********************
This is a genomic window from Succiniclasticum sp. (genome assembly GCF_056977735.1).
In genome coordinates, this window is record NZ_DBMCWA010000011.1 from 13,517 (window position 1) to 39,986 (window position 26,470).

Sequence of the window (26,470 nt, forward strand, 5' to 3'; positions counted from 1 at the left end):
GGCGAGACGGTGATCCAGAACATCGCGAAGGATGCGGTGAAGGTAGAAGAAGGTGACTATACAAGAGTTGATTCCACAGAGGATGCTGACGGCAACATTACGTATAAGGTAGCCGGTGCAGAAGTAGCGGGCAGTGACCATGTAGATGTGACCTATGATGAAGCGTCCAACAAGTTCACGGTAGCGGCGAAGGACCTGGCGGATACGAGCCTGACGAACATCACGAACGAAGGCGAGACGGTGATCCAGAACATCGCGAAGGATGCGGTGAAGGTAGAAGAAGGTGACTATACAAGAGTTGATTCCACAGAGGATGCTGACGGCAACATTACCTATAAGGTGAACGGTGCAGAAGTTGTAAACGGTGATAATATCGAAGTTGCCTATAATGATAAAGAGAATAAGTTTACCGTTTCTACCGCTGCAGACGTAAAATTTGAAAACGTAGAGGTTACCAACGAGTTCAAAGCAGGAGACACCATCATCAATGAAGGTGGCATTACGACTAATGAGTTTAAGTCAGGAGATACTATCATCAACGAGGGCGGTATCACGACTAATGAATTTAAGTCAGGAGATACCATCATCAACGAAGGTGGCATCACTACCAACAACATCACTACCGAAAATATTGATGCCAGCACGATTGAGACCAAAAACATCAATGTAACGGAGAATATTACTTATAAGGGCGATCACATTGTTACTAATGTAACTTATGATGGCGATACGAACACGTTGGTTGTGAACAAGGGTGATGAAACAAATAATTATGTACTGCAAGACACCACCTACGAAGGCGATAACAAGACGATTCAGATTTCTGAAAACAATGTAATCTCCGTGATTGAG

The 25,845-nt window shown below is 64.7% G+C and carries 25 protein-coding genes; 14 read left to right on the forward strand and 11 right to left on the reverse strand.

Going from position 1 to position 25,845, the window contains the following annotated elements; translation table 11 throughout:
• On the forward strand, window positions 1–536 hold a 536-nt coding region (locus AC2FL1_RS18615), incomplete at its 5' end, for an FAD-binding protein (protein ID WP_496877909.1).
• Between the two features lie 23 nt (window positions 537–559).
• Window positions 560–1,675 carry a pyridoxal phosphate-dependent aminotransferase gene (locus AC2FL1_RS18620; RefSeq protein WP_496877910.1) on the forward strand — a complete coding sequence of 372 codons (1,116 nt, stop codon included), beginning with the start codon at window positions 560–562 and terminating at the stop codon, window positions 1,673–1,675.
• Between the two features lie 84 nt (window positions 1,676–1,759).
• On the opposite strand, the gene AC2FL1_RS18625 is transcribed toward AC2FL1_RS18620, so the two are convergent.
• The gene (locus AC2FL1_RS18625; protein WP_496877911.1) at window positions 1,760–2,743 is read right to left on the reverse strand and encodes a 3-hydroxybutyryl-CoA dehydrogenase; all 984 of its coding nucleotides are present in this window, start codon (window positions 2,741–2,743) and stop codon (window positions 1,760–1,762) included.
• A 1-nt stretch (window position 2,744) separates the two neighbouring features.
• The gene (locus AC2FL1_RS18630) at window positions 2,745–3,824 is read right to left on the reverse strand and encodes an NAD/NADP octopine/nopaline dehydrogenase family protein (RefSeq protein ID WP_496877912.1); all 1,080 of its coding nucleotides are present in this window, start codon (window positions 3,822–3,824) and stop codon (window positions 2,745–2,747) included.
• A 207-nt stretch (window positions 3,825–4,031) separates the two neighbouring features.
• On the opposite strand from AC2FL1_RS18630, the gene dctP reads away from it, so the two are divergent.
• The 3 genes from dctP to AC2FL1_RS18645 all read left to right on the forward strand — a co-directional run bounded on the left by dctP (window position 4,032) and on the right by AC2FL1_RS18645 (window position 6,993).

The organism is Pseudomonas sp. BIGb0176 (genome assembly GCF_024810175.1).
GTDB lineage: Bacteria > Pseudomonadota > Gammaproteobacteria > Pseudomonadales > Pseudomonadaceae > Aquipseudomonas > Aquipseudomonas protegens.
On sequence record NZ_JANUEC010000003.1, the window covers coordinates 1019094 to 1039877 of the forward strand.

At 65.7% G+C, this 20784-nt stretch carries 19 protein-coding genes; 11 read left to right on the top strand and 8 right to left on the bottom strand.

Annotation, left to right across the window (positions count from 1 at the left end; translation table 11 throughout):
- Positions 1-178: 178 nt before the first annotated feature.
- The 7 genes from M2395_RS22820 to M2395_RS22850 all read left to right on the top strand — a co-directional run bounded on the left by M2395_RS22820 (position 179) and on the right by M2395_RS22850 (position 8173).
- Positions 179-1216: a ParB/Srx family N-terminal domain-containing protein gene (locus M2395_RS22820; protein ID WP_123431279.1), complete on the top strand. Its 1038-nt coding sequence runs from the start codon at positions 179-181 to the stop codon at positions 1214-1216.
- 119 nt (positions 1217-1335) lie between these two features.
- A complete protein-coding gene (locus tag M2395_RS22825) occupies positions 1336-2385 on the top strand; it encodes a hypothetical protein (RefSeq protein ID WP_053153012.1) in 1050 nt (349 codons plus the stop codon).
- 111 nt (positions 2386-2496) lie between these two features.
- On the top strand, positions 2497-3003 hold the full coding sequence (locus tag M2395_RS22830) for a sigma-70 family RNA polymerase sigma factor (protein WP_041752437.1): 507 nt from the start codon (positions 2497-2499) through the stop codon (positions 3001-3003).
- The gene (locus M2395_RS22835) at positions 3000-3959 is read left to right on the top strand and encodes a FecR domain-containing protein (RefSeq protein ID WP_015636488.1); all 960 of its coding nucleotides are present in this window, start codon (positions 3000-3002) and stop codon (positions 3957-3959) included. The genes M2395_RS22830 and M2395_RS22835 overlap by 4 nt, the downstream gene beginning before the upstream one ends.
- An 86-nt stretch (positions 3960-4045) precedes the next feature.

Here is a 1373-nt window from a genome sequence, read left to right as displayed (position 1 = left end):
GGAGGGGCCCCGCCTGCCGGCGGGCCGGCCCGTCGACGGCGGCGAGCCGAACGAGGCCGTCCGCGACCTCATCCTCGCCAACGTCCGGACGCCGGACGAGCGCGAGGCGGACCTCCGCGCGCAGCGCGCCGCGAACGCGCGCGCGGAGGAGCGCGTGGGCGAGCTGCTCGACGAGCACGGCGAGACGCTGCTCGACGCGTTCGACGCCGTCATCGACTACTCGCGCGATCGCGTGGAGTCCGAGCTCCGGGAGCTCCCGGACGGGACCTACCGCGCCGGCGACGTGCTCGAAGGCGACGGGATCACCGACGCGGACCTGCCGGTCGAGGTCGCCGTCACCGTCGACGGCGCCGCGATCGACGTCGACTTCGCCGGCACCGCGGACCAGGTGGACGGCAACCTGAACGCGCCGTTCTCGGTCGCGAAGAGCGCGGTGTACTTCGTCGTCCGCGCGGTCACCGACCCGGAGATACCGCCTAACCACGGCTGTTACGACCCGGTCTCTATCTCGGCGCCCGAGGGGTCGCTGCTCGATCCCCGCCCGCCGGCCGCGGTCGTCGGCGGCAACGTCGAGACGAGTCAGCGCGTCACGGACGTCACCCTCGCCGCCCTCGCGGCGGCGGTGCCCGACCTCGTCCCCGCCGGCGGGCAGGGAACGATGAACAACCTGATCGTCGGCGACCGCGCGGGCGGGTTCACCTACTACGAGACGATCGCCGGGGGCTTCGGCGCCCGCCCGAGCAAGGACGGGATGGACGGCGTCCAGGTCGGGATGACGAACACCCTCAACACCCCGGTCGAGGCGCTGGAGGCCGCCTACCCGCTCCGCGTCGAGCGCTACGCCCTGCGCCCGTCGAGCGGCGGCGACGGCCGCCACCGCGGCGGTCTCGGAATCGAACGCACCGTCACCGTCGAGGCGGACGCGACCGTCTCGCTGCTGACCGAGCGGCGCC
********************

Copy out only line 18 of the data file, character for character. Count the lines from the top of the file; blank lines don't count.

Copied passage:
The organism is Pseudomonas sp. BIGb0176 (genome assembly GCF_024810175.1).